He declared that the orchestration of Prometheus was his, for the most part, and that he had performed the same service for the symphonic poem Tasso. The violinist Joachim was later to repeat these claims on Raff's behalf. Clearly Liszt needed assistance, and this Raff could provide. Tasso, for example, had been written in 1849 for the centenary of the birth of Goethe and had been scored by August Conradi. Liszt was dissatisfied, and handed the music to Raff, who in 1851 produced a new version, to which Liszt made some subsequent alterations. Raff's own opera, König Alfred was staged in Weimar in the same year, without marked success, although it was given three performances, but the validity of his assertions at the time and later on the composition of Liszt's orchestral works must remain doubtful. In 1856, Raff left for Wiesbaden, where König Alfred was performed and where he was able to devote himself to composition, teaching and marriage to Doris Genast, member of a well-known Weimar theatre family. The period in Wiesbaden was a productive one. It was followed, in 1877, by appointment as director of the Hoch Conservatorium in Frankfurt, where he succeeded in engaging Clara Schumann as a piano teacher, when the institution opened in 1878, the only woman so employed. Raff remained in Frankfurt until his death in 1882.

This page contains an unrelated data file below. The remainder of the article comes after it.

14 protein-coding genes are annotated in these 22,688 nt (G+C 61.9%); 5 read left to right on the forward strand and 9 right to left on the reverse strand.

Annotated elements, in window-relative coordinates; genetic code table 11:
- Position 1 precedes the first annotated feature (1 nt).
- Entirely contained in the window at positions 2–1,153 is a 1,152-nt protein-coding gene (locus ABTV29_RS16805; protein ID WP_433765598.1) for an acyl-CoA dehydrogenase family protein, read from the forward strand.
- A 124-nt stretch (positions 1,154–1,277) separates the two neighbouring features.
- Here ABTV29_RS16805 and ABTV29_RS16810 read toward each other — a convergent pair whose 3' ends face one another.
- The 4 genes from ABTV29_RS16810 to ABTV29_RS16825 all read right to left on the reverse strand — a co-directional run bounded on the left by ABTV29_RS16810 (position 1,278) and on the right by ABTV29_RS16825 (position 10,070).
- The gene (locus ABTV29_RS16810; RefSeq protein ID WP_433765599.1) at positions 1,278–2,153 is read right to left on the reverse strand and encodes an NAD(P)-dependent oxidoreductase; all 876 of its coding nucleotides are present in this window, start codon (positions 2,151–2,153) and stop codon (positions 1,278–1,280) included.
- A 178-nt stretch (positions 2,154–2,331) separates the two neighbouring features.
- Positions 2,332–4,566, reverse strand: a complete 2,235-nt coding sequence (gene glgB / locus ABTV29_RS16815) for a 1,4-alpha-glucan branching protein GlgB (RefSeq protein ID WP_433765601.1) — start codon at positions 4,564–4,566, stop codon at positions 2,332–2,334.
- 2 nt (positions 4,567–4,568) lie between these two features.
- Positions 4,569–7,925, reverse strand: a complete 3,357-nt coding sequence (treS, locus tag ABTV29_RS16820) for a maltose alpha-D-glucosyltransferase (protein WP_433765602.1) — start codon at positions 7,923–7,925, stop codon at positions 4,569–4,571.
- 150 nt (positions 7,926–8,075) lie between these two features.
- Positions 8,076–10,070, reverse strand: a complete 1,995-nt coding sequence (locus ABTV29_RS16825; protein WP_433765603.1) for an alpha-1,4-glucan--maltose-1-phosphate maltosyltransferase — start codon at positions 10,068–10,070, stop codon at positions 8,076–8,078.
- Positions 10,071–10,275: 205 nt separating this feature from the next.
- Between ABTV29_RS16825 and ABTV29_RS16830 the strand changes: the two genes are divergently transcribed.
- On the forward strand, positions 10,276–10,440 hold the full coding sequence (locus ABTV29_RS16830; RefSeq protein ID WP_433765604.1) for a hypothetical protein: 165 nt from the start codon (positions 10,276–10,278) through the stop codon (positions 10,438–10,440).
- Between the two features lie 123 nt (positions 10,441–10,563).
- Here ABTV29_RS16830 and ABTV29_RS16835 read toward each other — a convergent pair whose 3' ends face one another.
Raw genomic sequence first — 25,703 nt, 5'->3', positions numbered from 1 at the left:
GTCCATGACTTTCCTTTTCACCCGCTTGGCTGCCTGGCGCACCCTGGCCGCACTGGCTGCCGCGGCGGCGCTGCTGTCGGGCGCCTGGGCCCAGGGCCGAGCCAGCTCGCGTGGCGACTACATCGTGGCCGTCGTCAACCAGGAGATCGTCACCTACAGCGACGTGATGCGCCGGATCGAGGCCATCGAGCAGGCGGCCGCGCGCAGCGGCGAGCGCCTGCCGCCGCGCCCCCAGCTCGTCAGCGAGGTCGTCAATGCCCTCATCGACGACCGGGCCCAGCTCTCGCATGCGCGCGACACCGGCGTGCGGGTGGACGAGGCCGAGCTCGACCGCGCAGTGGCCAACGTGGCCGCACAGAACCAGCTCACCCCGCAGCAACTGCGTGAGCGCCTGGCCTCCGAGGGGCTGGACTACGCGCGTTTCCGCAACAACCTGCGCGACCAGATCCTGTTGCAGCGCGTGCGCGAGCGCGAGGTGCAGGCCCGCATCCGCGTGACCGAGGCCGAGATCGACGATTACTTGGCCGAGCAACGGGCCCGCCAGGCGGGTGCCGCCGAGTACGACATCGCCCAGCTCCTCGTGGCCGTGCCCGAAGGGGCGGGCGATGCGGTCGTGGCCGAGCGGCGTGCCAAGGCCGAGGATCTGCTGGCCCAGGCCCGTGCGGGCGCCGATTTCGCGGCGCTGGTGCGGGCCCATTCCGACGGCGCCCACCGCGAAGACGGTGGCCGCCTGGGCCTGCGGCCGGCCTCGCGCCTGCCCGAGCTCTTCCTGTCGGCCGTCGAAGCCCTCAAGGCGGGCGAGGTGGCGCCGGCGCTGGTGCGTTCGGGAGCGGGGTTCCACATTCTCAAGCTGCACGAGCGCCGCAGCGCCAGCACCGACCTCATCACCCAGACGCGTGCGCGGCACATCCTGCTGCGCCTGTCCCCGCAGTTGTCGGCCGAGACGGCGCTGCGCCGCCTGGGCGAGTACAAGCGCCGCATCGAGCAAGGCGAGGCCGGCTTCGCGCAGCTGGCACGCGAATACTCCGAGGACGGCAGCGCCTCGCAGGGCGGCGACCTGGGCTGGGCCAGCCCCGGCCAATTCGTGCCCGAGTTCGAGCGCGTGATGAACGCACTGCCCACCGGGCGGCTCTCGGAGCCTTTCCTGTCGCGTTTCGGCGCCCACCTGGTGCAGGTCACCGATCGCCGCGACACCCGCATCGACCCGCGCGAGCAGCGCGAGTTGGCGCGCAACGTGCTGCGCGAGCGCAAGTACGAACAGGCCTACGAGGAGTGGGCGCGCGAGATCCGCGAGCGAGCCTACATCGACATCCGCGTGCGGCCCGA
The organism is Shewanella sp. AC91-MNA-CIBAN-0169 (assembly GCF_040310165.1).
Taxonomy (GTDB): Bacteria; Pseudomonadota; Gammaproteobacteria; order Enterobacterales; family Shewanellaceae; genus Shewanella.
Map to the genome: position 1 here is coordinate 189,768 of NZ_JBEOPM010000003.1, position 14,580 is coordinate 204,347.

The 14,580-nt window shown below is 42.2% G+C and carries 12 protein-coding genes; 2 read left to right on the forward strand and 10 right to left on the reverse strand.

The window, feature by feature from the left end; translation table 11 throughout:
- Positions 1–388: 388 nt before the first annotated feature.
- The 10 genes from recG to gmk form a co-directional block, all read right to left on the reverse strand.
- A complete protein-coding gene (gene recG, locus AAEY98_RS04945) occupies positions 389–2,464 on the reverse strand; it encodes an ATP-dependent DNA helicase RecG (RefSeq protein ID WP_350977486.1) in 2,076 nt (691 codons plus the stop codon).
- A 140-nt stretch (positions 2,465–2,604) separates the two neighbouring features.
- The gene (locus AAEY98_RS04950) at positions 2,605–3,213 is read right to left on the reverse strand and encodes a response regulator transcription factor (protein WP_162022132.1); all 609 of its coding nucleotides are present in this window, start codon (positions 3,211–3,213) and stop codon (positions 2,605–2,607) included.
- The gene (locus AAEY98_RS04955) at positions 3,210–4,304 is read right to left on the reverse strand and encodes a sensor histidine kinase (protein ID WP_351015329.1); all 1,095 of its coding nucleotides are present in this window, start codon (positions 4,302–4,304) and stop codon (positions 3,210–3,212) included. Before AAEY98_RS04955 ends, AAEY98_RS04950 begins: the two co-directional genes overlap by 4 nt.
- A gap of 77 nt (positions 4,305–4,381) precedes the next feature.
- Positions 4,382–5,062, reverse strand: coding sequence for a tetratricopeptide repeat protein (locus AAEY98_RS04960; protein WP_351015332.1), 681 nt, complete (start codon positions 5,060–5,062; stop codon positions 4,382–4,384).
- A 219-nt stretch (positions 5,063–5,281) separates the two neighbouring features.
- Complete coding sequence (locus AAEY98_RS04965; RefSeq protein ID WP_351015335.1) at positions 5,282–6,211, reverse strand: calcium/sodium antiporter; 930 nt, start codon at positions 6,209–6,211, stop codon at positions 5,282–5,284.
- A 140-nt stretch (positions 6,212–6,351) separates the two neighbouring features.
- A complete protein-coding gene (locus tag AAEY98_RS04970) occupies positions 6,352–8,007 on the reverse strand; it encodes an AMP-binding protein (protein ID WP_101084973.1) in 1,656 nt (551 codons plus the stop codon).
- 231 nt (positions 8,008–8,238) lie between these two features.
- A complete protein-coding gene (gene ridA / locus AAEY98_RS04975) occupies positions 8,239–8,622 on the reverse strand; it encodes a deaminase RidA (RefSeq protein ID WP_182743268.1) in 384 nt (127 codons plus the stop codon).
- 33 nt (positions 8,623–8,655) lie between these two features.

Keith Anderson’s tell us that four of Raff's six operas remained unperformed, but he proved very much more successful with his orchestral works, chamber music and with an exceptionally large number of piano pieces. The quantity of his output prompted Wagner's cynical remark to a correspondent that now he was composing like Raff or Brahms - in other words copiously, since his views on the compositions of the latter, at least, were well known. Raff belongs in one way to the Neo-German school of Wagner and Liszt. In other ways he may seem more academic in his approach, making full use of most available forms and of a strong element of counterpoint in works that are admirably orchestrated for a body of less than Wagnerian proportions. Charges of superficiality and eclecticism can now be rebutted by renewed attention to music that has much to say and is remarkable, if in no other way, for the clear influence it exercised on composers like Richard Strauss. This information is taken from Keith Anderson’s notes.